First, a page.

Use of Platform Management Interrupt (PMI) Duty-Cycle to Detect Memory Chip-Kill
Original Publication Date: 1999-Nov-01
Included in the Prior Art Database: 2003-Jun-18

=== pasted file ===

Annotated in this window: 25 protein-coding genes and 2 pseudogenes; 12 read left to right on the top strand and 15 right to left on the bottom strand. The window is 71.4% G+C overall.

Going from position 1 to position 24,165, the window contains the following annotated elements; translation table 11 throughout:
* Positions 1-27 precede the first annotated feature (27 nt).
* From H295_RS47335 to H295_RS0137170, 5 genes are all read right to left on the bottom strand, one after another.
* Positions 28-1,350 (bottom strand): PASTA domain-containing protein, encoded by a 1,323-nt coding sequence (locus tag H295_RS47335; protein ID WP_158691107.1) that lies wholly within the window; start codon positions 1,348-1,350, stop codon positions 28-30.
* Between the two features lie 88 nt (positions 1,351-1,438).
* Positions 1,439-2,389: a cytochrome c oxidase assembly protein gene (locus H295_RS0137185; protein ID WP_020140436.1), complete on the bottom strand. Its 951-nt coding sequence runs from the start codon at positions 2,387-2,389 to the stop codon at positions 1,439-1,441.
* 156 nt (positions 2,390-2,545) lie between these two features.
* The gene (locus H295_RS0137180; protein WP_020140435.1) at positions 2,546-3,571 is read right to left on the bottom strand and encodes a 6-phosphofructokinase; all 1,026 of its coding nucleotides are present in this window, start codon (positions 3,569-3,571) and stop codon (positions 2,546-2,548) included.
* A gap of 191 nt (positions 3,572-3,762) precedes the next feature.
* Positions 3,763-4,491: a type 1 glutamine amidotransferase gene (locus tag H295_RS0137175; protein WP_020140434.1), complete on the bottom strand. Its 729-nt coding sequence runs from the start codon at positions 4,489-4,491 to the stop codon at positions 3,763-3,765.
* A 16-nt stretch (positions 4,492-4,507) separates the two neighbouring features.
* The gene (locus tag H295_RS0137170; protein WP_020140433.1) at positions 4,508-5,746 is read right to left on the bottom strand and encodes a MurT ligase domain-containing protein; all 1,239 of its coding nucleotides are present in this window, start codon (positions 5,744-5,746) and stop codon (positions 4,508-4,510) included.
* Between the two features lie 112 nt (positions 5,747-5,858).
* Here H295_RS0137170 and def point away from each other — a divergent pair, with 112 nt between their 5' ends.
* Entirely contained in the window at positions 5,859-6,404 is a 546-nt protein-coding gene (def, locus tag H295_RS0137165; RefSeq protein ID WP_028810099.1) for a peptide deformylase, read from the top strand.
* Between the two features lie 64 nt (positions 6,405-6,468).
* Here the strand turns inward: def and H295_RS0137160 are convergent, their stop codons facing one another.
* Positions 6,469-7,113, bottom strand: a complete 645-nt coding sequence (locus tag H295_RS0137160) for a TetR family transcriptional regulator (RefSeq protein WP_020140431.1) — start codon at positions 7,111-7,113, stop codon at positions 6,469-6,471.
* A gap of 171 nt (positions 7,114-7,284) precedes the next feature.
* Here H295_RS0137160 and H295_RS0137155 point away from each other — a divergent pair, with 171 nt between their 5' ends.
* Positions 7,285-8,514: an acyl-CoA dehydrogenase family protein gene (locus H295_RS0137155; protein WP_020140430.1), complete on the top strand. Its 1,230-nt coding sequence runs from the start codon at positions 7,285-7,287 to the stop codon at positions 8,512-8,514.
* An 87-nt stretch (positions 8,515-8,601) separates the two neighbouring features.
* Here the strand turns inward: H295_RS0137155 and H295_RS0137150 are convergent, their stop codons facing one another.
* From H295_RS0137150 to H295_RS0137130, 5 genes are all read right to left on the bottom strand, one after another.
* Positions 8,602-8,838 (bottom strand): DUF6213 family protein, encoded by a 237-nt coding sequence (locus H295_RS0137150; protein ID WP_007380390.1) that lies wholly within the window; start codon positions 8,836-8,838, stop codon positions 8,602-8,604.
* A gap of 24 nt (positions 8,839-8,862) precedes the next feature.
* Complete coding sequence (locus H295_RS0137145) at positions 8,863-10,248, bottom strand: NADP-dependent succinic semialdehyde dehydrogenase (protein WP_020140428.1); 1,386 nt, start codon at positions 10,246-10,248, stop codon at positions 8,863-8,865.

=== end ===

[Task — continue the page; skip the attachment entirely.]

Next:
Summary and Problem Statement During a memory chip-kill event, a memory device on a DIMM fails and causes an ECC error in the data upon each access from that DIMM. Since server computer systems are usually designed to interrupt the processor when a memory ECC error occurs, a linear correlation exists between ECC errors in a DIMM and the frequency of PMI in IA-64 systems ("SMI" in IA-32 systems). When a "chip-kill" occurs, the failing DIMM produces extremely high rates of ECC errors, as compared to random soft or hard errors. For example, if a software program is running in a DIMM which has experienced a chip-kill, ECC errors, and hence PMIs, are generated continuously whenever the program is loaded or accesses the failed memory. Usually, one ECC error per cache line can be detected in hardware and correlated to a DIMM. However, the execution time of SMI or PMI firmware in a system determines the actual rate at which errors can be counted, since these programs perform in terms of milliseconds while memory accesses occur in nano- and microseconds. Due to this inherent low-frequency sampling of high-frequency errors, a chip-kill event may appear the same as other ECC error distributions to the SMI or PMI firmware. A method is needed to easily distinguish chip-kill from other ECC error distributions. Some IA-32 systems determine the chip-kill event by counting SMI interrupts which are caused by ECC errors over a very short time interval. A chip-kill is inferred when a threshold count is reached, resulting in a message sent to the system error log and deactivation of the failed DIMM on the next system boot. This prior technique basically establishes processor saturation by the SMI handler code by observing the preclusion of a system dependent, lower-level interrupt due to the higher priority SMI occurrences. This system dependence represents a problem as the evolution from 32-bit to 64-bit systems occurs since it is possible for the OS to mask PMI in IA-64 systems. This masking makes it impossible to guarantee that PMI is really monopolizing the system, as the OS may throttle PMI if it desires. Also, the presence of the necessary lower-level interrupts is not guaranteed in future systems, as the prerequisite "legacy" EBDA storage area is retired. This disclosure describes a method of determining chip-kill which instead measures the average duty-cycle of PMI events over a short time, and infers a chip-kill situation when the average PMI duty cycle exceeds a threshold value. The threshold duty-cycle can be adjusted to accommodate any interference by the OS, and still reliably detect chip-kill scenarios. (Duty-cycle is defined as the time duration of a PMI divided by the time between two PMIs.) The method described in this disclosure is superior as it does not simply count errors, and it also does not rely on system-dependent mechanisms, allowing it to be re-used as IA-64 systems evolve.